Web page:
The Bill & Melinda Gates Foundation’s Measures of Effective Teaching program, which sought to develop and test different measures of teacher effectiveness, tested the usefulness of these student surveys in 2010, giving 100,000 students Tripod surveys. Researchers found a positive correlation between high ratings on the student surveys of teachers and high rankings on teacher observations by superiors and growth in standardized test scores.

Other research has come to different conclusions. The National Center for Research on Evaluation, Standards & Student Testing at the University of California, Los Angeles Graduate School of Education & Information Studies found no correlation between Tripod survey results and student performance on standardized tests, though did suggest the surveys were valuable nonetheless.
Cambridge Education is the only teacher-evaluation firm currently authorized by the state education department to conduct such surveys in local districts, which have the option of adopting them. In the case of New York City, however, the state ordered that these evaluations be a part of the teacher evaluation plan it created through binding arbitration between the teachers’ union and the city, after they failed to reach a deal.

According to Jonathan Burman, a New York State Education Department spokesman, the city requested that Tripod be a part of the evaluation system.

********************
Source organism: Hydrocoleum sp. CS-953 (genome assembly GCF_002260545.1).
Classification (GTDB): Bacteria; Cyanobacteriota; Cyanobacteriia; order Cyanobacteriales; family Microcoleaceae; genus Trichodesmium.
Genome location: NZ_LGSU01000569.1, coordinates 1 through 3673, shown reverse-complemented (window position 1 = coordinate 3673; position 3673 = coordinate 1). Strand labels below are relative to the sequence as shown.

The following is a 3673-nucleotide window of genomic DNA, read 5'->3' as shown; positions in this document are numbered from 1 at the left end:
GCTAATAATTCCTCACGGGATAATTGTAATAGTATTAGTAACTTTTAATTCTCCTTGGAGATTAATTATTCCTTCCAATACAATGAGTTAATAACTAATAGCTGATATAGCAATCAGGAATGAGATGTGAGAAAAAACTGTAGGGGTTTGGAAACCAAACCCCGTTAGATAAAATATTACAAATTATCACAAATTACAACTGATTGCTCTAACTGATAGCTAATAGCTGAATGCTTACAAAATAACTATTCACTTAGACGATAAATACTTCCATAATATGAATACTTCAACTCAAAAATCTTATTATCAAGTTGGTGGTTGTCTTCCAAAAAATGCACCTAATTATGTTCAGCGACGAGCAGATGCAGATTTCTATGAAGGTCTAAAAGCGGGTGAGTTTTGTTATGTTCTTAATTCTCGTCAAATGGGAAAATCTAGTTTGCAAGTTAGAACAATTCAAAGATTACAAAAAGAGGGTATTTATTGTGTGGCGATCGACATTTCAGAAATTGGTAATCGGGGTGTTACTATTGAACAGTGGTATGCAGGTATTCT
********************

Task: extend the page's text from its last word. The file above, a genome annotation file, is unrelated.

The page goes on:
Encouraged by the Gates study, the New York City Department of Education first started using the Tripod program in some of the schools that participated in a Teacher Effectiveness pilot program. The UFT has been against the use of student surveys since and objected to their use in the teacher evaluation system.

In 2012, Gotham Schools reported that United Federation of Teachers Secretary Michael Mendel said that the union’s position was that it is wrong to ask students to make high-stakes decisions about their teachers because it could incite teachers to put students’ approval first.

Cambridge Education has a history of working with the state education department. In 2012, the state used federal stimulus dollars to enter into a contract with the company for the design of a principal evaluation system.

New York is not alone in embracing Tripod. Hawaii will spend $1.1 million next year for the surveys, while Memphis schools will spend $500,000. In Connecticut, districts may elect to have 5 percent of their teacher’s scores be based on Tripod results. Santa Rosa County, Florida, will do the same.
While New York City will only be using the surveys in grades 3 through 12, Cambridge Education offers surveys for students in grades Kindergarten through 12.

1 comment:

wrong era 954 said...

While this looks like it might work in theory, the data collectors are forgetting one thing ---- children can be vindictive. If they did not do well on an assignment, or were chastised in class or caught doing something wrong, they might retaliate against the teacher through a bad evaluation. Children are just that ---- Children. Society is giving them far too much credibility is certain areas.